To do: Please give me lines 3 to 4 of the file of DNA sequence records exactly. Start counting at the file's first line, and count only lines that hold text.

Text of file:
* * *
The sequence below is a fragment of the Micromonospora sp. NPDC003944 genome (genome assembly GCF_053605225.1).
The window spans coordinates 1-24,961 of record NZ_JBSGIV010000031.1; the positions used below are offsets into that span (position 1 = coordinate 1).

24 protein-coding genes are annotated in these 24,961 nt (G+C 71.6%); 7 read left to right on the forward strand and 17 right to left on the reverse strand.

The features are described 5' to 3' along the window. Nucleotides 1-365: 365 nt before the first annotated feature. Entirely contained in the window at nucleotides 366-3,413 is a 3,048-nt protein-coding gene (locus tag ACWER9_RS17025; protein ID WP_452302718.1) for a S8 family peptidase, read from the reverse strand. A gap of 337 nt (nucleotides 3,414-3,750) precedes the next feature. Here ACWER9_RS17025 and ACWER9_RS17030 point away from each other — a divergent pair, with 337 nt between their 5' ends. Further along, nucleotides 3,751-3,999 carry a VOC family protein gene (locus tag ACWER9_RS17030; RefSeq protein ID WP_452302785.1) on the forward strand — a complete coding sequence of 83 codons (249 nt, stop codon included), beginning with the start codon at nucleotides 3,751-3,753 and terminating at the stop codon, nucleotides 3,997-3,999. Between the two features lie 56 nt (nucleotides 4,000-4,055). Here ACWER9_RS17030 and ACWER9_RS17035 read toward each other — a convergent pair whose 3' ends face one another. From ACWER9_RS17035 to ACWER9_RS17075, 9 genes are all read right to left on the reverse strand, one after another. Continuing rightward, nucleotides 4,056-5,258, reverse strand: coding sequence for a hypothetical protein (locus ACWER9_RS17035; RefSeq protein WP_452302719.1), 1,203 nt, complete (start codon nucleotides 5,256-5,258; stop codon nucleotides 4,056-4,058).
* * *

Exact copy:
24 protein-coding genes are annotated in these 24,961 nt (G+C 71.6%); 7 read left to right on the forward strand and 17 right to left on the reverse strand.

The features are described 5' to 3' along the window. Nucleotides 1-365: 365 nt before the first annotated feature. Entirely contained in the window at nucleotides 366-3,413 is a 3,048-nt protein-coding gene (locus tag ACWER9_RS17025; protein ID WP_452302718.1) for a S8 family peptidase, read from the reverse strand. A gap of 337 nt (nucleotides 3,414-3,750) precedes the next feature. Here ACWER9_RS17025 and ACWER9_RS17030 point away from each other — a divergent pair, with 337 nt between their 5' ends. Further along, nucleotides 3,751-3,999 carry a VOC family protein gene (locus tag ACWER9_RS17030; RefSeq protein ID WP_452302785.1) on the forward strand — a complete coding sequence of 83 codons (249 nt, stop codon included), beginning with the start codon at nucleotides 3,751-3,753 and terminating at the stop codon, nucleotides 3,997-3,999. Between the two features lie 56 nt (nucleotides 4,000-4,055). Here ACWER9_RS17030 and ACWER9_RS17035 read toward each other — a convergent pair whose 3' ends face one another. From ACWER9_RS17035 to ACWER9_RS17075, 9 genes are all read right to left on the reverse strand, one after another. Continuing rightward, nucleotides 4,056-5,258, reverse strand: coding sequence for a hypothetical protein (locus ACWER9_RS17035; RefSeq protein WP_452302719.1), 1,203 nt, complete (start codon nucleotides 5,256-5,258; stop codon nucleotides 4,056-4,058).